In your search for technology funding, it’s best to start in your own backyard. As one Washington, D.C. high school is proving, forming partnerships with local corporations can have as much–or more–of an impact on school technology projects as securing large grants from national programs.

The partnership developing between Calvin Coolidge High School and the nearby America Online (AOL) Foundation of Vienna, Va., will benefit the school and its students far more than if the company had simply cut Coolidge a check.

Through the partnership, called AOL Achievers, the AOL Foundation will provide the high school with 30 Pentium computers and internet services–but that’s just for starters.

AOL Achievers also actively seeks to build students’ skills, raise their aspirations for higher education, create a sense of community, and foster student and teacher involvement through online communications.

“These terrific kids are going to learn just how empowering this new interactive technology can be in their lives,” said AOL Foundation Chairman Jim Kimsey.

The AOL Foundation intends for its partnership with Coolidge to be a testing ground for exploring the use of interactive technology in spurring greater student achievement.

And it will do so by offering students a financial incentive to perform at a top level.

Under the program, Coolidge students will be eligible to receive a $500 scholarship toward post-secondary education for each semester in which they earn a combined grade point average of 3.5, beginning in their sophomore year.

Additionally, one student in each grade level will have the opportunity to earn a $500 scholarship for showing the most improvement, regardless of his or her GPA.

“Making good grades and going on to college may seem like an awesome mountain to scale,” said AOL Chairman and CEO Steve Case, “but we’re going to do everything we can to help (students) scale it.”

Through the program, AOL will set up mentorships between employee volunteers and students. Once a student qualifies to be an AOL Achiever, he or she will be paired with an American Online mentor. AOL will match mentors and students based academic, career, and personal interests.

The partnership will experiment with new approaches for using technology to achieve enhanced student performance.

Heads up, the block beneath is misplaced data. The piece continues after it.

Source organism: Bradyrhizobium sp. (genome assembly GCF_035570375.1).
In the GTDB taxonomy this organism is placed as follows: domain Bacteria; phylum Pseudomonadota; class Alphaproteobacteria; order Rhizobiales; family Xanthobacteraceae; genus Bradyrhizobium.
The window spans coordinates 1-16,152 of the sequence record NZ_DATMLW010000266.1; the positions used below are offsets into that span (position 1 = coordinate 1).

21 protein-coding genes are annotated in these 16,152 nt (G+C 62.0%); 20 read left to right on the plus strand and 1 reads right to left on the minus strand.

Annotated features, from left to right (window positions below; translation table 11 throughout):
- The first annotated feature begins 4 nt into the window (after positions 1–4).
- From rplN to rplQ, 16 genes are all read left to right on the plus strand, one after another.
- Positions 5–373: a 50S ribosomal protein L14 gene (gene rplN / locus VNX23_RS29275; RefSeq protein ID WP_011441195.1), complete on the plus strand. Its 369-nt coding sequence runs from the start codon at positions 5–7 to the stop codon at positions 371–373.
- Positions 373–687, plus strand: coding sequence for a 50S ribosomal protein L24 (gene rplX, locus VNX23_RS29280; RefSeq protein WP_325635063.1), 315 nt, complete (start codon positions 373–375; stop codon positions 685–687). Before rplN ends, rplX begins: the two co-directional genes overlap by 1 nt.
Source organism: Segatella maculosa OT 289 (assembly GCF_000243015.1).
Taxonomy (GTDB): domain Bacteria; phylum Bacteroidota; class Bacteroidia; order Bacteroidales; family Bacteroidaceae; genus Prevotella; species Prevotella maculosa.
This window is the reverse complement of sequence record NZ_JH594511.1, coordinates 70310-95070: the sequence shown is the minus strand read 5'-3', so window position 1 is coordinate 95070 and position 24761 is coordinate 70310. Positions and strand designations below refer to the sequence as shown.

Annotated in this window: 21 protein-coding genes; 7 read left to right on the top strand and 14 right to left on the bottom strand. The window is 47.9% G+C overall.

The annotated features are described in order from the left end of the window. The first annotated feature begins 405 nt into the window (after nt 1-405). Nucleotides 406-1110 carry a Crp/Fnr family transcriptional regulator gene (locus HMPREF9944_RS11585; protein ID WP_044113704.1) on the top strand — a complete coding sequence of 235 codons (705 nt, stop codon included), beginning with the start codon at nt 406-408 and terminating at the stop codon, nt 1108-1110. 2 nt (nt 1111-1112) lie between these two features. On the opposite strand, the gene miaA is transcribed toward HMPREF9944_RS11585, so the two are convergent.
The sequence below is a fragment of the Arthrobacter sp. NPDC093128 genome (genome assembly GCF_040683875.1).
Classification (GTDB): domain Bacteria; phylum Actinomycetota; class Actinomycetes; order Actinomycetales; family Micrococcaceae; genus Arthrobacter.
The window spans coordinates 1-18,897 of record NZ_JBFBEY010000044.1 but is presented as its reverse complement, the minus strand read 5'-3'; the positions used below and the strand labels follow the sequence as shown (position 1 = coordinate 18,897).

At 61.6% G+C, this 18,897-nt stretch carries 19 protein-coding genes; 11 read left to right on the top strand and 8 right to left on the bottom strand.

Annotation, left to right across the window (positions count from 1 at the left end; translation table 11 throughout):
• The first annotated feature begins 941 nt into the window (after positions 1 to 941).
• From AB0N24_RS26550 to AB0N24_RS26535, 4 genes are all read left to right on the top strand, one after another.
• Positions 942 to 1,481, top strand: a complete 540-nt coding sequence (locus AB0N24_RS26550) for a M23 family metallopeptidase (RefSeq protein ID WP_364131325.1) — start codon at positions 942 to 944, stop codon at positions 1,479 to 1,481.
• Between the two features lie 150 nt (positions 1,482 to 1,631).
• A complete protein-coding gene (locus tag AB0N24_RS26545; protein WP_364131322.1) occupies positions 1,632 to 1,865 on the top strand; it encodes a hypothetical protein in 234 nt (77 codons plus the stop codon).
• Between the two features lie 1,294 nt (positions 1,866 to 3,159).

“We’re going to test a variety of incentives and technological approaches to determine what formula works best for educational success in a business/education partnership,” Kimsey explained.

For example, AOL will set up an area online where students can access their mentors through chat rooms and eMail.

The company will also provide students with online access to college prep materials and AOL’s educational content and online assistance. Students will additionally have access to online courses to help them improve their study skills.

And the company didn’t stop there.

AOL has reached an agreement with Kaplan Education Centers, under which Kaplan will provide on-site SAT preparation to AOL Achievers. Kaplan also will offer workshops on using online resources to explore colleges and on navigating the admissions process.

Students will be able to identify colleges that meet their individual needs and interests, take virtual campus tours, download free SAT materials, get expert advice, and learn interview tips and financial aid strategies.

The AOL Achievers pilot program is the brainchild of AOL employee Beth Singer. She and her husband worked with the company, D.C. Public Schools Superintendent Ralph Neal, and former superintendent Vince Reed to develop the proposal. Reed suggested the program be piloted at Calvin Coolidge High School.

“We are excited to be partnering with people who are so focused on the future and who have redefined the meaning of ‘achievement’,” commented Coolidge Principal Glenn Jones. “We commend the AOL Foundation for addressing important educational needs in its own backyard.”